No. It’s easier to prove fault with a police report; however, it’s not always possible that a report was prepared. Maryland law does not require that every accident be reported to the police. In fact, Maryland officials recommend that the police only be called for major accidents.
The police should not always be called after a motor vehicle collision, according to “Move It,” a collaboration of Maryland’s traffic and police agencies including the Maryland State Police Department and the Maryland State Highway Administration. Move It has noted that more than 2/3 of the 100,000 car accidents in Maryland in 2004 involved only property damage, with no injuries.
When involved in a collision, many drivers leave their vehicles in the roadway and wait for police, significantly contributing to congestion and often causing secondary crashes. They recommend that for safety reasons, if you are involved in a property-damage collision and the vehicle can be safely driven, the vehicles be moved off the road and that the legally required exchange of information with the other party involved in the Ocean City auto accident happen off the roadway.
In fact, they say, if the vehicles are drivable and there are no injuries, there is no need to call the police or file a report.
However, the police should be called if:
- Someone has been injured; or
- A vehicle cannot be safely moved; or
- A driver does not have a license; or
- A driver tries to leave the scene without providing the required information; or
- Public property has been damage.
So, you aren’t breaking Maryland law if you fail to report a minor fender bender that has no bodily injuries.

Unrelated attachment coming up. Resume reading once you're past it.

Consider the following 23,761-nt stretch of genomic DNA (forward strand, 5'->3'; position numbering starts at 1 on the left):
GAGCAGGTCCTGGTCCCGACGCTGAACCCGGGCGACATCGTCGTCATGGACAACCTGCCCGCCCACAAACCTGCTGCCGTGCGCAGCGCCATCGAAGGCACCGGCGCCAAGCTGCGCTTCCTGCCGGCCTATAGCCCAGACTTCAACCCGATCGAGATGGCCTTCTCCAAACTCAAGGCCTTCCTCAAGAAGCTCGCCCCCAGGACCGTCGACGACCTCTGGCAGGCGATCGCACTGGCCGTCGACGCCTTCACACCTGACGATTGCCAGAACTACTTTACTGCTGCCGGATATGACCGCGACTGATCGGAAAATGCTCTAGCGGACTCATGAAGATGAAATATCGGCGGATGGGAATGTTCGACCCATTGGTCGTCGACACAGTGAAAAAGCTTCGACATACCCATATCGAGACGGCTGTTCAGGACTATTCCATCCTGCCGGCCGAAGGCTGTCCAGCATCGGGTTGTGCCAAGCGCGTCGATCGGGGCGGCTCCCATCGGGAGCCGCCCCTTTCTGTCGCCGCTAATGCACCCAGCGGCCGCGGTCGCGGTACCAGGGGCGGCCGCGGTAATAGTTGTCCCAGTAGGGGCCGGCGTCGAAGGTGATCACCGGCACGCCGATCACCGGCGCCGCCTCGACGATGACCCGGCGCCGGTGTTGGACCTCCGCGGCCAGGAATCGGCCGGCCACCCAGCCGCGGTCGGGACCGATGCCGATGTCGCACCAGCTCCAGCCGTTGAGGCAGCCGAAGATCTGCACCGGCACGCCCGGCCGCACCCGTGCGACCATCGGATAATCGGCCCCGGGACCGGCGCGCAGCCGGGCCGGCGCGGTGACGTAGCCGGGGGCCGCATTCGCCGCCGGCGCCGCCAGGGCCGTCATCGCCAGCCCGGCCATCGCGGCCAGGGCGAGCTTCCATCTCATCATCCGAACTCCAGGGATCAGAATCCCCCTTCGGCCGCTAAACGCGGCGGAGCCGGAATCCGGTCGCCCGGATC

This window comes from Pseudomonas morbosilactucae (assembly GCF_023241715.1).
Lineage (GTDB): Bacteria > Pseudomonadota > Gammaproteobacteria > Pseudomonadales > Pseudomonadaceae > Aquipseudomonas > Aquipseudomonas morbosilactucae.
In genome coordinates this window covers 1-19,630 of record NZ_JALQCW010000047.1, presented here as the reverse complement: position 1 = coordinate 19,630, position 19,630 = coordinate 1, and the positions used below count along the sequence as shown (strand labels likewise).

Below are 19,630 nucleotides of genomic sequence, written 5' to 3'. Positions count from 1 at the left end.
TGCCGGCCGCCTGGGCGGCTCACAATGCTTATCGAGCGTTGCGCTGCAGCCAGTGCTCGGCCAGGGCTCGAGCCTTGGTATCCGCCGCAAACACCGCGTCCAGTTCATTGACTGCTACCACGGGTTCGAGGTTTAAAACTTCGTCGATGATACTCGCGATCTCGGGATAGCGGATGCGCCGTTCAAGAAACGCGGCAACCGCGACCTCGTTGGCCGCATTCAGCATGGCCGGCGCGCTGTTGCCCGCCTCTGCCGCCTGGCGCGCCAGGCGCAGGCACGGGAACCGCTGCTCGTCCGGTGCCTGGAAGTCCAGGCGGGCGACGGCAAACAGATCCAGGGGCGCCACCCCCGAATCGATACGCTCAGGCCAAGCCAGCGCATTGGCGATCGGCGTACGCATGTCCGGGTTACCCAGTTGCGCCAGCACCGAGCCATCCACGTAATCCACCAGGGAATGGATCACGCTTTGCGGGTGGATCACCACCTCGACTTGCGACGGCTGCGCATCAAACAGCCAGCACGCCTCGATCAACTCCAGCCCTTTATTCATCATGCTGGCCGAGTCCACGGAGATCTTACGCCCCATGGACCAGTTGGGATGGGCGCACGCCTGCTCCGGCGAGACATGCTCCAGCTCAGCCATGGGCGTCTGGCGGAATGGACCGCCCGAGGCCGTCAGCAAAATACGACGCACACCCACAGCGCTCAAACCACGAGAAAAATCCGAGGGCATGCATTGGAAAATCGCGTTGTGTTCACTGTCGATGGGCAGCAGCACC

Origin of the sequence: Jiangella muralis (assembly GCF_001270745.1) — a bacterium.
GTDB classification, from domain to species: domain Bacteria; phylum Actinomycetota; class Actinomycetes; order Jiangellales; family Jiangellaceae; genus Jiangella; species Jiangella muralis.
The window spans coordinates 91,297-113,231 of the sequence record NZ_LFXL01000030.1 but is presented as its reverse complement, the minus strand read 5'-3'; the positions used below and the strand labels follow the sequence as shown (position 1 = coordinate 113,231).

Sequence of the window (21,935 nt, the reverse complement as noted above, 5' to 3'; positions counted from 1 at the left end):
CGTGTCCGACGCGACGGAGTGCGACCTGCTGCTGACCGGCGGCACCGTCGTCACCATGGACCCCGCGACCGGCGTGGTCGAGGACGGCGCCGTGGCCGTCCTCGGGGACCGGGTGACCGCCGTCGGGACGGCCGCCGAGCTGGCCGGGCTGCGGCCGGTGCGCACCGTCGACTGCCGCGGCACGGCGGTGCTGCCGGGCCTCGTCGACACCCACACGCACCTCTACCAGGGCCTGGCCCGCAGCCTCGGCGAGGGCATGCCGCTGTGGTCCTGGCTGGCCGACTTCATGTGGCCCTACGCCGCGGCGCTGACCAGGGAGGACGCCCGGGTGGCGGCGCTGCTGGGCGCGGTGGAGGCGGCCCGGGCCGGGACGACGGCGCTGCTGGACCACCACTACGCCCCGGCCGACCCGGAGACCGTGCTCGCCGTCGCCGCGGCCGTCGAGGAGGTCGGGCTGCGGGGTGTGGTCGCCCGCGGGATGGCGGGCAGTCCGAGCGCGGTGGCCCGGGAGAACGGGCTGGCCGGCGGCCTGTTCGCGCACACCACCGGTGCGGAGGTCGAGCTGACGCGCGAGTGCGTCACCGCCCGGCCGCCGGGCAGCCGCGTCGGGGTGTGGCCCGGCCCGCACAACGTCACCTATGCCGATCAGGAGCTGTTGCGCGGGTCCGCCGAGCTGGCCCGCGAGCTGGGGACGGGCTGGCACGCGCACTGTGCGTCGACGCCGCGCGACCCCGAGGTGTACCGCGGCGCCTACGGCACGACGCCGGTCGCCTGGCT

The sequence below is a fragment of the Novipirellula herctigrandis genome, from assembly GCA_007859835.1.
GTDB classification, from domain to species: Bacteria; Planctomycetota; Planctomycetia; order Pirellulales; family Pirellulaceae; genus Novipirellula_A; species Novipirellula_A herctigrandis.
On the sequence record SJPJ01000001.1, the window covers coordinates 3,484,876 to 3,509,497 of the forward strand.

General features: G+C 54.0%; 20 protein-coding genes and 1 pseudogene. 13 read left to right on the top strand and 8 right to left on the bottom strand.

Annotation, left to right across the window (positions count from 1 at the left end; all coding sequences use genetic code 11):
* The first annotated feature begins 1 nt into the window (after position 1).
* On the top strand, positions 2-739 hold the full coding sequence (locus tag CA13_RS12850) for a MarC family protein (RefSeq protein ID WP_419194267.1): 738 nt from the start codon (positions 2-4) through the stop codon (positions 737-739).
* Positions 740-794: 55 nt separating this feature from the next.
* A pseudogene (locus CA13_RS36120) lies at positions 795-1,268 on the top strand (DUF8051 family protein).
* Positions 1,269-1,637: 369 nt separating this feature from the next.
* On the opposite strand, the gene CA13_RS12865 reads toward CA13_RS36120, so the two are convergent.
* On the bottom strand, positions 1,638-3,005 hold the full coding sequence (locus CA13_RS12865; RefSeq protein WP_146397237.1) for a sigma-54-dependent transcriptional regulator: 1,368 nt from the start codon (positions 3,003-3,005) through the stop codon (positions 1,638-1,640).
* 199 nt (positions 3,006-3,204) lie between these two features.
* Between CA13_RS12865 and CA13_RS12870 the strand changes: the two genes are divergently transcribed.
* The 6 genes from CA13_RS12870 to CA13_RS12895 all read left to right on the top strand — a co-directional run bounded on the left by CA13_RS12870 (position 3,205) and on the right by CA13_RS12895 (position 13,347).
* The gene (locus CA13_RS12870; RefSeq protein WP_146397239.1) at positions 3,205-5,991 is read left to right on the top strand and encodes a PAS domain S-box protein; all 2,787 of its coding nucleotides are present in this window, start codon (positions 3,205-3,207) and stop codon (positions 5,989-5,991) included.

However, not calling the police if you’ve been involved in a Baltimore car accident can be a tough decision to make because, in defending against a claim, the insurance company for the other side is likely to point out that the accident was so insignificant that the victim didn’t bother calling the police. Another reason for calling the police is that the other driver will most likely be more honest in explaining what happened because they are dealing with an authority figure.
Of course, you do have a responsibility via your contract with the insurance agency to report all accidents as soon as possible.
In instances where the damage to the vehicle is minor and there are no injuries, other evidence can be used to show fault. Fault can be determined based on the type of accident. For example, it is always assumed in rear-end accidents that the accident is the fault of the driver who ran into the back of the other vehicle. Of course, seasoned insurance adjusters will also look at the damage to the car and the explanations of how the accident occurred in determining fault.
So, the absence of a police report does not stand in the way of your ability to bring a claim against the at-fault driver.
Maronick Law, LLC is open during the pandemic and will continue to meet your Glen Burnie, Annapolis, Baltimore, Essex, Ocean City, Towson, White Marsh auto accident needs. If you’ve been in a motor vehicle accident, you should talk to a car accident attorney. An Ocean City auto accident lawyer can make sure that you are fully compensated for the losses stemming from your motor vehicle accident.
If you have access to Zoom, we can meet with you remotely. The consultation is free. You can contact Thomas Maronick on his cellphone at 202.288.0167, the law office at 410.881.4022 or via the website.